Impact Factor 3.902
2017 JCR, Clarivate Analytics 2018

The world's most-cited Neurosciences journals

Perspective ARTICLE Provisionally accepted The full-text will be published soon. Notify me

Front. Mol. Neurosci. | doi: 10.3389/fnmol.2019.00106

Integration of the deacetylase SIRT1 in the response to nucleolar stress: metabolic implications for neurodegenerative diseases

  • 1Institute of Pharmacology, Polish Academy of Sciences, Poland
  • 2University of Ulm, Germany
  • 3Institute of Anatomy and Cell Biology, University of Heidelberg, Germany

Understanding underlying mechanisms of neurodegenerative diseases is fundamental to develop effective therapeutic intervention. Yet they remain largely elusive, but metabolic and transcriptional dysregulation are common events. Sirtuin 1 (SIRT1) is a nicotinamide adenine dinucleotide (NAD+)-dependent lysine deacetylase, regulating transcription and critical for the cellular adaptations to metabolic stress. SIRT1 regulates the transcription of ribosomal RNA (rRNA), connecting the energetic state with cell growth and function. The activity of the transcription initiation factor-IA (TIF-IA) is important for the transcriptional regulation of rDNA genes in the nucleolus, and is also sensitive to changes in the cellular energetic state. Moreover TIF-IA is responsive to nutrient-deprivation, neurotrophic stimulation and oxidative stress. Hence, both SIRT1 and TIF-IA connect changes in cellular stress with transcriptional regulation and metabolic adaptation. Moreover, they finely tune the activity of the transcription factor p53, and maintain mitochondrial function and oxidative stress responses.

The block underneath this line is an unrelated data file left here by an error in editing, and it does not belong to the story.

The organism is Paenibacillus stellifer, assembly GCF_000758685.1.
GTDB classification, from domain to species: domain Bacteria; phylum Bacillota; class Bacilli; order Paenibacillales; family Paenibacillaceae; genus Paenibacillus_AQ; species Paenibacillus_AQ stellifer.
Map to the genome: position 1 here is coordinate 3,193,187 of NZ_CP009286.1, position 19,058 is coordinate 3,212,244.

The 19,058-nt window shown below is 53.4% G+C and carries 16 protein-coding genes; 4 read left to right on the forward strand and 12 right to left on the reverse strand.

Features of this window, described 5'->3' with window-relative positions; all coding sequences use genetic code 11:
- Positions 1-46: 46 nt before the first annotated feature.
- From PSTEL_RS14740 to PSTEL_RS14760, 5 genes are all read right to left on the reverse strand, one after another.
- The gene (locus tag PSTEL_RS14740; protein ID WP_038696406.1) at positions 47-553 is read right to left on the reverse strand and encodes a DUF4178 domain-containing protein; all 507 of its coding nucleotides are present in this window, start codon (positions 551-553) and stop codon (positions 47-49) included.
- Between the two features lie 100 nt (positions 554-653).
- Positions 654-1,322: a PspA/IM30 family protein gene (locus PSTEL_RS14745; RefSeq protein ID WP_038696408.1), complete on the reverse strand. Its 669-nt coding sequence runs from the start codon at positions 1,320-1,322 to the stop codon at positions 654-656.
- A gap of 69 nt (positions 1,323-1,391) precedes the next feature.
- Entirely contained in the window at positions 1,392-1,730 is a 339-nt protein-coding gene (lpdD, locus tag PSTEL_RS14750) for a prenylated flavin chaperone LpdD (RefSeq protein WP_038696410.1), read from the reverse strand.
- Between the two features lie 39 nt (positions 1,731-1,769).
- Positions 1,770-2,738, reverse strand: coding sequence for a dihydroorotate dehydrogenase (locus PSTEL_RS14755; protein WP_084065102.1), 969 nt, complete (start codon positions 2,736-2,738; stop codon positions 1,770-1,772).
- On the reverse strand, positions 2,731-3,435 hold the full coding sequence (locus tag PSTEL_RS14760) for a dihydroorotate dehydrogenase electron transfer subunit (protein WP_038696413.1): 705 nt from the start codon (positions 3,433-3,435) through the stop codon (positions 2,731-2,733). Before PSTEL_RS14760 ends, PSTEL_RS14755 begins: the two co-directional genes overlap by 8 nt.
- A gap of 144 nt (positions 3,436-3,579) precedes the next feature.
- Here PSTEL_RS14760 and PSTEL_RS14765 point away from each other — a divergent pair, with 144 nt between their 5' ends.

Here we reviewed and discussed evidence that SIRT1 and TIF-IA are regulated by shared pathways and their activities preserve neuronal homeostasis in response to metabolic stressors. We provide evidence that loss of rDNA transcription due to altered TIF-IA function alters SIRT1 expression and propose a model of interdependent feedback mechanisms. An imbalance of this signaling might be a critical common event in neurodegenerative diseases. In conclusion, we provide a novel perspective for the prediction of the therapeutic benefits of the modulation of SIRT1- and nucleolar-dependent pathways in metabolic and neurodegenerative diseases.

Keywords: Sirtuin 1 (SIRT1), Oxidative Stress, nucleolus, rRNA, p53, neuronal homeostasis, Neurodegenenerative diseases

Received: 28 Jan 2019; Accepted: 09 Apr 2019.

Edited by:

Daniela De Zio, Danish Cancer Society, Denmark

Reviewed by:

Hee-Dae Kim, College of Medicine Phoenix, University of Arizona, United States
Dorthe H. Larsen, Danish Cancer Society, Denmark  

Copyright: © 2019 Kreiner, Soenmez, Liss and Parlato. This is an open-access article distributed under the terms of the Creative Commons Attribution License (CC BY). The use, distribution or reproduction in other forums is permitted, provided the original author(s) and the copyright owner(s) are credited and that the original publication in this journal is cited, in accordance with accepted academic practice. No use, distribution or reproduction is permitted which does not comply with these terms.

* Correspondence: Dr. Rosanna Parlato, University of Ulm, Ulm, 89081, Baden-Wurttemberg, Germany,